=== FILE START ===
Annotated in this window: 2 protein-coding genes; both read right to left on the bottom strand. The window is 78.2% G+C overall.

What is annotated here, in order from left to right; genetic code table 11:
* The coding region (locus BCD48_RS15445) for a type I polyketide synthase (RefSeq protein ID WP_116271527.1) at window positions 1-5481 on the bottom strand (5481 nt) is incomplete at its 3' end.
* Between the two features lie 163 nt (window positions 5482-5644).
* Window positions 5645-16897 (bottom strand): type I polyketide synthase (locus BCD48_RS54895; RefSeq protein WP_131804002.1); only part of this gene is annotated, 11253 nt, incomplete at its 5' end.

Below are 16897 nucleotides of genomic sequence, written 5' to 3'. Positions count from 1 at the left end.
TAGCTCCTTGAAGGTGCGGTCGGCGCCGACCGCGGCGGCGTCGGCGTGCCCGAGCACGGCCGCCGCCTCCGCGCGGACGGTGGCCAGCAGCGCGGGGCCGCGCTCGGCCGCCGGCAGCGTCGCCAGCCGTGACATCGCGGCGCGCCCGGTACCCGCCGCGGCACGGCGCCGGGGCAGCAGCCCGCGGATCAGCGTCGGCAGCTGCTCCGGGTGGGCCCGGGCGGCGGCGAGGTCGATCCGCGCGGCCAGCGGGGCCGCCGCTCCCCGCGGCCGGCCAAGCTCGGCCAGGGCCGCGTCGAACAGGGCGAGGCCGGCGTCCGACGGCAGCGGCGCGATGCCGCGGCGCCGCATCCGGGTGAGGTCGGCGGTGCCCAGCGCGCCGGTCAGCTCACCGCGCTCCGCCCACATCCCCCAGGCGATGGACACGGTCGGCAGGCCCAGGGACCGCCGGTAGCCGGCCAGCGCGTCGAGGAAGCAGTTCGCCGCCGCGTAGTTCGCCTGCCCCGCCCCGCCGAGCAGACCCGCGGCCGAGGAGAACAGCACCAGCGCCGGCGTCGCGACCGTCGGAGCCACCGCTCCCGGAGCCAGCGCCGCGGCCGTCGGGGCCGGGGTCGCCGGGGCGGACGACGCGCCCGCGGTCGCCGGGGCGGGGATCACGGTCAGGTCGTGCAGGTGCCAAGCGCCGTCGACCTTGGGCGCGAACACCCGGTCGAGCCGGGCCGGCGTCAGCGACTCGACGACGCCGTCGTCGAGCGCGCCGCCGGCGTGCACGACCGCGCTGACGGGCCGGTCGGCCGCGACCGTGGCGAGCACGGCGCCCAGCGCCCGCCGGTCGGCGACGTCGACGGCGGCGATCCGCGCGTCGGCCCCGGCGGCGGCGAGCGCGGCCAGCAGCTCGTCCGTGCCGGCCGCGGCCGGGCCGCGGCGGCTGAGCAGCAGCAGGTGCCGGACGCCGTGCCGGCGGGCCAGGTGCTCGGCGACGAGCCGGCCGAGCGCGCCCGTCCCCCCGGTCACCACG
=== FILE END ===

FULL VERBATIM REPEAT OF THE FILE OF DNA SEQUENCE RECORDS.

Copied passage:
Annotated in this window: 2 protein-coding genes; both read right to left on the bottom strand. The window is 78.2% G+C overall.

What is annotated here, in order from left to right; genetic code table 11:
* The coding region (locus BCD48_RS15445) for a type I polyketide synthase (RefSeq protein ID WP_116271527.1) at window positions 1-5481 on the bottom strand (5481 nt) is incomplete at its 3' end.
* Between the two features lie 163 nt (window positions 5482-5644).
* Window positions 5645-16897 (bottom strand): type I polyketide synthase (locus BCD48_RS54895; RefSeq protein WP_131804002.1); only part of this gene is annotated, 11253 nt, incomplete at its 5' end.

Below are 16897 nucleotides of genomic sequence, written 5' to 3'. Positions count from 1 at the left end.
TAGCTCCTTGAAGGTGCGGTCGGCGCCGACCGCGGCGGCGTCGGCGTGCCCGAGCACGGCCGCCGCCTCCGCGCGGACGGTGGCCAGCAGCGCGGGGCCGCGCTCGGCCGCCGGCAGCGTCGCCAGCCGTGACATCGCGGCGCGCCCGGTACCCGCCGCGGCACGGCGCCGGGGCAGCAGCCCGCGGATCAGCGTCGGCAGCTGCTCCGGGTGGGCCCGGGCGGCGGCGAGGTCGATCCGCGCGGCCAGCGGGGCCGCCGCTCCCCGCGGCCGGCCAAGCTCGGCCAGGGCCGCGTCGAACAGGGCGAGGCCGGCGTCCGACGGCAGCGGCGCGATGCCGCGGCGCCGCATCCGGGTGAGGTCGGCGGTGCCCAGCGCGCCGGTCAGCTCACCGCGCTCCGCCCACATCCCCCAGGCGATGGACACGGTCGGCAGGCCCAGGGACCGCCGGTAGCCGGCCAGCGCGTCGAGGAAGCAGTTCGCCGCCGCGTAGTTCGCCTGCCCCGCCCCGCCGAGCAGACCCGCGGCCGAGGAGAACAGCACCAGCGCCGGCGTCGCGACCGTCGGAGCCACCGCTCCCGGAGCCAGCGCCGCGGCCGTCGGGGCCGGGGTCGCCGGGGCGGACGACGCGCCCGCGGTCGCCGGGGCGGGGATCACGGTCAGGTCGTGCAGGTGCCAAGCGCCGTCGACCTTGGGCGCGAACACCCGGTCGAGCCGGGCCGGCGTCAGCGACTCGACGACGCCGTCGTCGAGCGCGCCGCCGGCGTGCACGACCGCGCTGACGGGCCGGTCGGCCGCGACCGTGGCGAGCACGGCGCCCAGCGCCCGCCGGTCGGCGACGTCGACGGCGGCGATCCGCGCGTCGGCCCCGGCGGCGGCGAGCGCGGCCAGCAGCTCGTCCGTGCCGGCCGCGGCCGGGCCGCGGCGGCTGAGCAGCAGCAGGTGCCGGACGCCGTGCCGGCGGGCCAGGTGCTCGGCGACGAGCCGGCCGAGCGCGCCCGTCCCCCCGGTCACCACG